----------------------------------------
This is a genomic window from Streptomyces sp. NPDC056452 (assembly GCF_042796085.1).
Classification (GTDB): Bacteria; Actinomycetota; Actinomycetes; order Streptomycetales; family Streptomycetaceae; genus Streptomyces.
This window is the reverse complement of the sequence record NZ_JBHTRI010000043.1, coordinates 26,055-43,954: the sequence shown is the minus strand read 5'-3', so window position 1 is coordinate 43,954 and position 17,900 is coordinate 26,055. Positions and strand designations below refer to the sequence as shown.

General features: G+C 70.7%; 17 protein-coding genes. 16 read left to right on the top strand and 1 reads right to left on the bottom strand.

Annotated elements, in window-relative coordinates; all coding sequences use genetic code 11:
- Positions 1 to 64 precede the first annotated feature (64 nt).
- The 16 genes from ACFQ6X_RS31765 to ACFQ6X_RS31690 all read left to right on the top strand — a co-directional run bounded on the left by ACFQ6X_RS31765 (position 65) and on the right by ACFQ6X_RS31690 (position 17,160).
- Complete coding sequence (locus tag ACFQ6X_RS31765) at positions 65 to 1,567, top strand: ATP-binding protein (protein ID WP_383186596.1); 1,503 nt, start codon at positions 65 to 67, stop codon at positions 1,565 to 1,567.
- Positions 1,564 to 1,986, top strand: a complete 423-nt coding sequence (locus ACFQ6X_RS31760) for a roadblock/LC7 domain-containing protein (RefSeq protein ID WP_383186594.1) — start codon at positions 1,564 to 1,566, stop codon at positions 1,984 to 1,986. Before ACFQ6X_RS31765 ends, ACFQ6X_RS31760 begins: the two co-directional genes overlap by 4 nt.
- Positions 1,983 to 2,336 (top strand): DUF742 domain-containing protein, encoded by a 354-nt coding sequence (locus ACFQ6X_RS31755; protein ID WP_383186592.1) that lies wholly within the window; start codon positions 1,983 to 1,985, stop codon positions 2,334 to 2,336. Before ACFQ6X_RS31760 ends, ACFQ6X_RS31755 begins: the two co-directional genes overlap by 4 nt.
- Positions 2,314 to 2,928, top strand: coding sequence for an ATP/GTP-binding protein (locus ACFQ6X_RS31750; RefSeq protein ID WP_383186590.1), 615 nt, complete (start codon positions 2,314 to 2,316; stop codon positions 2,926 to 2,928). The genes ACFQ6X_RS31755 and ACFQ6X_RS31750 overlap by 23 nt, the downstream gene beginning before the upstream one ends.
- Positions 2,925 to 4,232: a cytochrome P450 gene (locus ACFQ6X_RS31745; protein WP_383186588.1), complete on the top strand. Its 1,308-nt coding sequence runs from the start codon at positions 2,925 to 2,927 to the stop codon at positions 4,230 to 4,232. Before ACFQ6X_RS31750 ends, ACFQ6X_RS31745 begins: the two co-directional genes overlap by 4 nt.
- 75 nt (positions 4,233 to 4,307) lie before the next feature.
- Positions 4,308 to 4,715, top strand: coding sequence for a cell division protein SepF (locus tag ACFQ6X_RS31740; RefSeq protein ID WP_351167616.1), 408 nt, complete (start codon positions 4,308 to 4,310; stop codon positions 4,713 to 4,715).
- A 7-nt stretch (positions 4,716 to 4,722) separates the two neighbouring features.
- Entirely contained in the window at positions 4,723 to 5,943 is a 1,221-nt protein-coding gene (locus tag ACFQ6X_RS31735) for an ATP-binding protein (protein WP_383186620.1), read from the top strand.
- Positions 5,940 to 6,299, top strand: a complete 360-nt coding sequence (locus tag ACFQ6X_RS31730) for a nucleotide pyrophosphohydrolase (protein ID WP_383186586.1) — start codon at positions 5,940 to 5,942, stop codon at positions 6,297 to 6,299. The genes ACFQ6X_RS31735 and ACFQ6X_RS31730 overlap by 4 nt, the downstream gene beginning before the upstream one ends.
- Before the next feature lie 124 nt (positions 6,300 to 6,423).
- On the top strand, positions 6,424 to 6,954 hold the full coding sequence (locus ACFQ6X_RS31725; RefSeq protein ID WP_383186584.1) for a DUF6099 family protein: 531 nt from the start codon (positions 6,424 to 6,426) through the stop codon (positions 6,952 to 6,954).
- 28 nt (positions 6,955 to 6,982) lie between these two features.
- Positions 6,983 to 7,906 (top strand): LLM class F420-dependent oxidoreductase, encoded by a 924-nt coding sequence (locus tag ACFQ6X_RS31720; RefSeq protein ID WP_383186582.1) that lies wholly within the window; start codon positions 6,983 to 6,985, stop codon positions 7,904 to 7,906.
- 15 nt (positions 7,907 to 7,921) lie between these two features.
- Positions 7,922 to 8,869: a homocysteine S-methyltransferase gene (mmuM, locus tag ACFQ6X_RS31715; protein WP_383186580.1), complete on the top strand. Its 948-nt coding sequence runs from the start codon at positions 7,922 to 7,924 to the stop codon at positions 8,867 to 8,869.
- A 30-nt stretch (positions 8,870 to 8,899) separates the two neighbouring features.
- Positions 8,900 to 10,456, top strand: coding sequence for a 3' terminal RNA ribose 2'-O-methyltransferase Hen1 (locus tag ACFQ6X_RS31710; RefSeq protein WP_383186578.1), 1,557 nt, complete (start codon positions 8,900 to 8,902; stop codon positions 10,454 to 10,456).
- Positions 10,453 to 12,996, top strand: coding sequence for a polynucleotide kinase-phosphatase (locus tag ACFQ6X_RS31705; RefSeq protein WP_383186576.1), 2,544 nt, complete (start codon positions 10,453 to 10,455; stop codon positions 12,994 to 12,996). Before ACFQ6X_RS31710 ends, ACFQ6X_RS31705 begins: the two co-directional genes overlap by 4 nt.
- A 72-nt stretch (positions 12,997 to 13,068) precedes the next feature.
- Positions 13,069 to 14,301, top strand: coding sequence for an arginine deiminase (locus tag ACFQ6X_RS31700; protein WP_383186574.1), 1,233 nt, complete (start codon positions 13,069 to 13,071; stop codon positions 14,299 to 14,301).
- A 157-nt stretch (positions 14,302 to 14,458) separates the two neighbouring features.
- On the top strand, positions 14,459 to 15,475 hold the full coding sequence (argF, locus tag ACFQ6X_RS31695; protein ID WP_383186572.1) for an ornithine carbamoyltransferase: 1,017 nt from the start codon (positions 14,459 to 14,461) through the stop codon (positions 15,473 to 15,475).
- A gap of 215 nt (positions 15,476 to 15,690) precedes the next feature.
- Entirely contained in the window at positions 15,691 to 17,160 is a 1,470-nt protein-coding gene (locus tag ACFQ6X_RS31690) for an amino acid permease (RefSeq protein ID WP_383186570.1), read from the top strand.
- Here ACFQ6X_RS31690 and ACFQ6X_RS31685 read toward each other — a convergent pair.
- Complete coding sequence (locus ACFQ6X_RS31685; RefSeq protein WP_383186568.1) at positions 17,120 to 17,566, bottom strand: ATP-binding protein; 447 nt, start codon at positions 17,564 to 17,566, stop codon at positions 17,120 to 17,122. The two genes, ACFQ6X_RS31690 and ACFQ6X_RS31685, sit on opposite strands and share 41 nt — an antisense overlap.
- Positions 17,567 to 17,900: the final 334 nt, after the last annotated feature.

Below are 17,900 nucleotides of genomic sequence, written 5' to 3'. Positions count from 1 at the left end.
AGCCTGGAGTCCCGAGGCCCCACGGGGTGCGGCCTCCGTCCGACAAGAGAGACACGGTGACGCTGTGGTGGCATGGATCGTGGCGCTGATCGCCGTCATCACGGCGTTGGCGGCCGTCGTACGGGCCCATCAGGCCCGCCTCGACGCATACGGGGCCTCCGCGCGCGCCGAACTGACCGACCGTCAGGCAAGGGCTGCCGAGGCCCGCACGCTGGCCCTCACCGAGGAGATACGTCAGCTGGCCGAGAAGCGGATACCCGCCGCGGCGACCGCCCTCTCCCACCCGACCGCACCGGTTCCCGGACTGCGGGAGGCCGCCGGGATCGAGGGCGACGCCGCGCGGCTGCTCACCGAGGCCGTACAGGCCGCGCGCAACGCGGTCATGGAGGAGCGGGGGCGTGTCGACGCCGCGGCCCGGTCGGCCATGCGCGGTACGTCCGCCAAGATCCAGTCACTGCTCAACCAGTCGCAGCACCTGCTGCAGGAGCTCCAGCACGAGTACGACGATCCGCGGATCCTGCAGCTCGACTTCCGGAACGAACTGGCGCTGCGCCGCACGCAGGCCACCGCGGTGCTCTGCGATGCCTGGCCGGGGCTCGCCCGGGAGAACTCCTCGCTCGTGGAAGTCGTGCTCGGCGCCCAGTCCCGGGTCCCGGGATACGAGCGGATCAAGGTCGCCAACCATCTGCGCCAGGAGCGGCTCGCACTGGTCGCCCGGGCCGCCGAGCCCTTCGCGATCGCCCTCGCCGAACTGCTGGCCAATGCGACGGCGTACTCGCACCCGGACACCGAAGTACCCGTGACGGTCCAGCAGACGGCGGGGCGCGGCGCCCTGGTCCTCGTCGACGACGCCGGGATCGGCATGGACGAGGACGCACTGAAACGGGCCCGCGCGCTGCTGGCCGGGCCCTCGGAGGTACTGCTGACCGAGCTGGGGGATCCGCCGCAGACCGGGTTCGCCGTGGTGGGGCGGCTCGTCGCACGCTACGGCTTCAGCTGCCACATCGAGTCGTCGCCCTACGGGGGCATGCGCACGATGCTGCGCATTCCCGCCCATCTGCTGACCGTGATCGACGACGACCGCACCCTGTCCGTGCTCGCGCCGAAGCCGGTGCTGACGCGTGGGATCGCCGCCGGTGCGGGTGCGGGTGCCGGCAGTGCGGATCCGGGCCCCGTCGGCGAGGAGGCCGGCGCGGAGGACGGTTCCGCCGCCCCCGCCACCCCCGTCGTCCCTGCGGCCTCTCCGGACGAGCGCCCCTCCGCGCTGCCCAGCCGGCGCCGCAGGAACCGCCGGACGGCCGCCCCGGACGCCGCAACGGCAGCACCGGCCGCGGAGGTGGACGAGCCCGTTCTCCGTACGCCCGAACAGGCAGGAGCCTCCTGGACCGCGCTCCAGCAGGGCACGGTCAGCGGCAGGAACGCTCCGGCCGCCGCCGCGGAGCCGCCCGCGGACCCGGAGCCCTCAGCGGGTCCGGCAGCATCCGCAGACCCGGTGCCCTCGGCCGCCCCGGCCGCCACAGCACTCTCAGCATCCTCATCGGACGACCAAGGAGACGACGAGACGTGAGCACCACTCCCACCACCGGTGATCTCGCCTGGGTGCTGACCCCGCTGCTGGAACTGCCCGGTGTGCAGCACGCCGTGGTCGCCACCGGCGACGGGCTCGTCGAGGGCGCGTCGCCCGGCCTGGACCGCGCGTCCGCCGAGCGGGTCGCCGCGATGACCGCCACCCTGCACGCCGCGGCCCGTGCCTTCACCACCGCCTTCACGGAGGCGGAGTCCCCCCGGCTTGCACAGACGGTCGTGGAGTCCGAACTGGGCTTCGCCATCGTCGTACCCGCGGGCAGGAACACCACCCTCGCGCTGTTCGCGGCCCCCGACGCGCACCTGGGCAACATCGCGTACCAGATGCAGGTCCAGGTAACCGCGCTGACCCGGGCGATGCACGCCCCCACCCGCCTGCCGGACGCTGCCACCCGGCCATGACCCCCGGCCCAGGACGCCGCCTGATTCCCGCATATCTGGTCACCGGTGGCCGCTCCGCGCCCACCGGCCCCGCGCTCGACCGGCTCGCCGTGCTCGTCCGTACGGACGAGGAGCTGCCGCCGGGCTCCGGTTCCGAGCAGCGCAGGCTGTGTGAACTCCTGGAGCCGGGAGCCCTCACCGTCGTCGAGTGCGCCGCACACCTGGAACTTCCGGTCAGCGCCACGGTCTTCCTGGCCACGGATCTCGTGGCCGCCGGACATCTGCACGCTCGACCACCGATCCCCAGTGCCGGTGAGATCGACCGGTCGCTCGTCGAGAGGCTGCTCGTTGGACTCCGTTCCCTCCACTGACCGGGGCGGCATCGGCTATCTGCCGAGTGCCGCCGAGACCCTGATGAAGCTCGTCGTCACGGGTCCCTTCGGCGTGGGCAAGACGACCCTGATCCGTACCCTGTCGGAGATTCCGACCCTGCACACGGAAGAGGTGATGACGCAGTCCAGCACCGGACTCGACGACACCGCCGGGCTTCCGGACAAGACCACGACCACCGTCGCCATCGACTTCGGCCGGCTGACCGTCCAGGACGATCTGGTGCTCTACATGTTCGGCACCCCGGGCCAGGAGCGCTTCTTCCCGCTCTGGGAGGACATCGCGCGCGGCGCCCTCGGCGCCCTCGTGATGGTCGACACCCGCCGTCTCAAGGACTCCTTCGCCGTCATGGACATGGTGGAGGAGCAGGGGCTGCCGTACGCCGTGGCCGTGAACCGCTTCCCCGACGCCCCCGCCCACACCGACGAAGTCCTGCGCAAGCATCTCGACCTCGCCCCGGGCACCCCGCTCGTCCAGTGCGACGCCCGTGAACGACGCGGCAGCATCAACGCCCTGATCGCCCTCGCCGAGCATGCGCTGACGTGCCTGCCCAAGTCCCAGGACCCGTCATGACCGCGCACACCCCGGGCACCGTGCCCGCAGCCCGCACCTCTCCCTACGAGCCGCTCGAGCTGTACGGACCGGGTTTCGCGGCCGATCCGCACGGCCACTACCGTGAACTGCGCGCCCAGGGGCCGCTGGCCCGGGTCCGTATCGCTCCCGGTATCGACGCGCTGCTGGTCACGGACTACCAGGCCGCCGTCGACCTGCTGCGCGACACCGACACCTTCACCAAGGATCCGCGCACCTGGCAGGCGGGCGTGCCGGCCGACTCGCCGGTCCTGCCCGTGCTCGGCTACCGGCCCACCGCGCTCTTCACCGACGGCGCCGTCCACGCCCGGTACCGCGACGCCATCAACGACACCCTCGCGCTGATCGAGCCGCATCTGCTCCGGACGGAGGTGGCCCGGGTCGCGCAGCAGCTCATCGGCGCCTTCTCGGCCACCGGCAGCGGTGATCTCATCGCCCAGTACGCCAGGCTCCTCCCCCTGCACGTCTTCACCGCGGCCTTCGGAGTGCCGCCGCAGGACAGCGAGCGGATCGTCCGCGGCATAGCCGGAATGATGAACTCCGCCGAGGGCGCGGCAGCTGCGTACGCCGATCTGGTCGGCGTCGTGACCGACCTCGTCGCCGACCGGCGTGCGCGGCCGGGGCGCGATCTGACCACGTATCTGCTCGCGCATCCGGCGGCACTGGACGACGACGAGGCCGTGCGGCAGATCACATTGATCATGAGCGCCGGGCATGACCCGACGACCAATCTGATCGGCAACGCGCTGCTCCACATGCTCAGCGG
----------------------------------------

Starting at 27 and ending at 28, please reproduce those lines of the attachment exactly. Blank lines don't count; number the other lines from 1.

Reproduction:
- A 72-nt stretch (positions 12,997 to 13,068) precedes the next feature.
- Positions 13,069 to 14,301, top strand: coding sequence for an arginine deiminase (locus tag ACFQ6X_RS31700; protein WP_383186574.1), 1,233 nt, complete (start codon positions 13,069 to 13,071; stop codon positions 14,299 to 14,301).